SAC and the Soil Association have held an on-farm meeting at Cream O’ Galloway, Rainton Farm, Gatehouse of Fleet, to find out about David Finlay’s new approach to dairy farming and renewable energy.
The day provided the opportunity to view the new dairy complex, built to accommodate this new system.
Wilma and David Finlay run Rainton Farm – a 340-hectare mixed organic dairy beef and sheep enterprise. “We are not only developing a new steading, but introducing a new to us crossbreed, a dual purpose animal (British Friesian x Montbelliard x SRB). This should increase life expectancy to eight years, while heifers will calve down at two years old instead of three.
“We will give calves unrestricted access to their dams until the dam calves again. We’re planning to milk the cows once a day and won’t dry them off, but will stop milking them when yield is less than five litres. We will allow natural weaning without stress at around 11 months, gradually removing calves and placing them in separate peer groups.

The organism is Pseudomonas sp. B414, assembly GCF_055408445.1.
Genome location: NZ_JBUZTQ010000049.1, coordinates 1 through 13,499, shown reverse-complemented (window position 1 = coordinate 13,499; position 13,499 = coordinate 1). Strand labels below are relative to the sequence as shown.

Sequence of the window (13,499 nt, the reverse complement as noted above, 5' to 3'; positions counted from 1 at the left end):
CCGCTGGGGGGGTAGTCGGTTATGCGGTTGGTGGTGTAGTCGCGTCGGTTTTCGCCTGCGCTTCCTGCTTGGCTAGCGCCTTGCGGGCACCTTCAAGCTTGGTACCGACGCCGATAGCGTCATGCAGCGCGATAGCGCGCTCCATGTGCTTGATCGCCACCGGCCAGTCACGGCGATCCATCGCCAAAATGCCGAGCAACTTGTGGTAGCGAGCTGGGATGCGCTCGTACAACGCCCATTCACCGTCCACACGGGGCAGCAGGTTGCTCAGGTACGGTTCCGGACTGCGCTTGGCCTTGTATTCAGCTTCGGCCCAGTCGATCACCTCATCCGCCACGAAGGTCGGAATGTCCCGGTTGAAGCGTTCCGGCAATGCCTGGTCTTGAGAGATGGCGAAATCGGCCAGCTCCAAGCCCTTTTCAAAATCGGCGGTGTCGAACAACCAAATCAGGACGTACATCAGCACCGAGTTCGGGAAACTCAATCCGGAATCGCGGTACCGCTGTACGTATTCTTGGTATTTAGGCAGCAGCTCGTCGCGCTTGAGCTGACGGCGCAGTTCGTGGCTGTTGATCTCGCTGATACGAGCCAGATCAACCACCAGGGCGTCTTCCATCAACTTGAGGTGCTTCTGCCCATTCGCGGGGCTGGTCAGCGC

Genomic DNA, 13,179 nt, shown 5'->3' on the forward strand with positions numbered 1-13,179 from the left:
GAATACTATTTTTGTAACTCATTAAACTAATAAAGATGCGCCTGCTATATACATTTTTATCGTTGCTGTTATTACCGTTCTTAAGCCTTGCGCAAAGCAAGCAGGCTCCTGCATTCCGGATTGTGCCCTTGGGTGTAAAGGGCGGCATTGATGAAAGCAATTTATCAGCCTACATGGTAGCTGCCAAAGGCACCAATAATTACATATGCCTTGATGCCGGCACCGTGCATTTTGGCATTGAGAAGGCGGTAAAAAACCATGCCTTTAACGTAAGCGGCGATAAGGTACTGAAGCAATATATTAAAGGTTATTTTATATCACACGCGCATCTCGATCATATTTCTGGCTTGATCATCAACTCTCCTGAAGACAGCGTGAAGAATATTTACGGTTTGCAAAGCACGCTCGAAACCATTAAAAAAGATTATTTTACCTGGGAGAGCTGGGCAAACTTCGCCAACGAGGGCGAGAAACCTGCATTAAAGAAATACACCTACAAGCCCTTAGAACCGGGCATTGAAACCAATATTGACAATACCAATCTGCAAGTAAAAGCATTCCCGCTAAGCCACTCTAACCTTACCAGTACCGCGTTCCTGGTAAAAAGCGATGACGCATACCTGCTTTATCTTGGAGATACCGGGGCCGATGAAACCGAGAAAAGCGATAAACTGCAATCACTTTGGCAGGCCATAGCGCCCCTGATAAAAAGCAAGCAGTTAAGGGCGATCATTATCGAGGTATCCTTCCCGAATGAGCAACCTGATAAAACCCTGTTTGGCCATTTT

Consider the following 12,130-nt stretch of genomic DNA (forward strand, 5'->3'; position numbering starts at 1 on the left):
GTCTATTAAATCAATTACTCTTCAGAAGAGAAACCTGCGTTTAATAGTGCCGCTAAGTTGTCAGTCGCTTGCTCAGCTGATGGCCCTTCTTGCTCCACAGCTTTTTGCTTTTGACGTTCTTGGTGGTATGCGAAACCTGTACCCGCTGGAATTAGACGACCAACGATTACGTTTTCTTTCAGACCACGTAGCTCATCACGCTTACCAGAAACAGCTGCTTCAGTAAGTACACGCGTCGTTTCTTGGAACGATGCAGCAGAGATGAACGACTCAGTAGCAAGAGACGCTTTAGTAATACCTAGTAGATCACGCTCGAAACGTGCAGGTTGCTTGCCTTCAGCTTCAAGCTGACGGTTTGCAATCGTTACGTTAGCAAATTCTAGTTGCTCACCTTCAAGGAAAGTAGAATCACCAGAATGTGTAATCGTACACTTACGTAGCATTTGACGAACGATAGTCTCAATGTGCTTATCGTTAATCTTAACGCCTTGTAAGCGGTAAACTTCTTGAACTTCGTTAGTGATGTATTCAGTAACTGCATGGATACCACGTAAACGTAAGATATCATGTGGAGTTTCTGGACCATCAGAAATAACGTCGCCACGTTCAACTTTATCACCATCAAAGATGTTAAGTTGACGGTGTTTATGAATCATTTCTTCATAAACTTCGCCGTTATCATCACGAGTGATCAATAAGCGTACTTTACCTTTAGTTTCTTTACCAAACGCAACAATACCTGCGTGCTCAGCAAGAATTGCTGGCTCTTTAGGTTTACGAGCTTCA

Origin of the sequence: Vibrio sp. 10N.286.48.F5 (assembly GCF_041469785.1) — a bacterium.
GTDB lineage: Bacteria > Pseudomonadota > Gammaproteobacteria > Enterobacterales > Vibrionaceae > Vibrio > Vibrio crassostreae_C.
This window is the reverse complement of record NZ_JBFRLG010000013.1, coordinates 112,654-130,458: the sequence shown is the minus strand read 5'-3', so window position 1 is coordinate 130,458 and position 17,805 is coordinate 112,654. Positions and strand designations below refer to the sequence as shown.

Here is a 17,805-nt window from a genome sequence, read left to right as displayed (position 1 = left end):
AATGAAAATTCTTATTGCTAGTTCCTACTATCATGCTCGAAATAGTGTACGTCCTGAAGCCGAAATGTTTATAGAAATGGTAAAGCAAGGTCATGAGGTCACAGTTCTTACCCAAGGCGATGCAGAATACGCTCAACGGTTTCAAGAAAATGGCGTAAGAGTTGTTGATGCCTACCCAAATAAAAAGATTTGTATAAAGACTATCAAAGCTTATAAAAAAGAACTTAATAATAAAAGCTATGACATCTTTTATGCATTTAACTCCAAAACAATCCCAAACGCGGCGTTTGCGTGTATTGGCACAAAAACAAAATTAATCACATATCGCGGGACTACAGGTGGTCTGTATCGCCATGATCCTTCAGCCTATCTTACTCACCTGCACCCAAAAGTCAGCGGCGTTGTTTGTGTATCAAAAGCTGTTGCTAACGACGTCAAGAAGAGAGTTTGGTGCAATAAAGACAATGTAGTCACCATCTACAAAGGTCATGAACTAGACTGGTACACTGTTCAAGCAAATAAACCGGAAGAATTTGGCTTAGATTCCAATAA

“We anticipate that calf growth rates will increase by 40% over the first eight months. Weight and conformation should improve significantly, allowing us to reduce slaughter age by six months. The reduced numbers of older finishing and breeding cattle will allow us to increase numbers from 100 to 140 without significantly increasing total stocking rates. We also plan to reduce purchased feed by 75% by reducing milk yield and making better use of grass.
“We’re introducing an anaerobic digestor into the new slurry handling and storage system. This will remove methane, ammonia and urea from the slurry, making it a less polluting and more effective fertiliser. This will allow us better to target nutrient demands and minimise leaching losses. The AD unit will also generate well in excess of all the farm’s electricity requirements. An initial carbon budget suggests an overall 40% saving in GHG emissions.”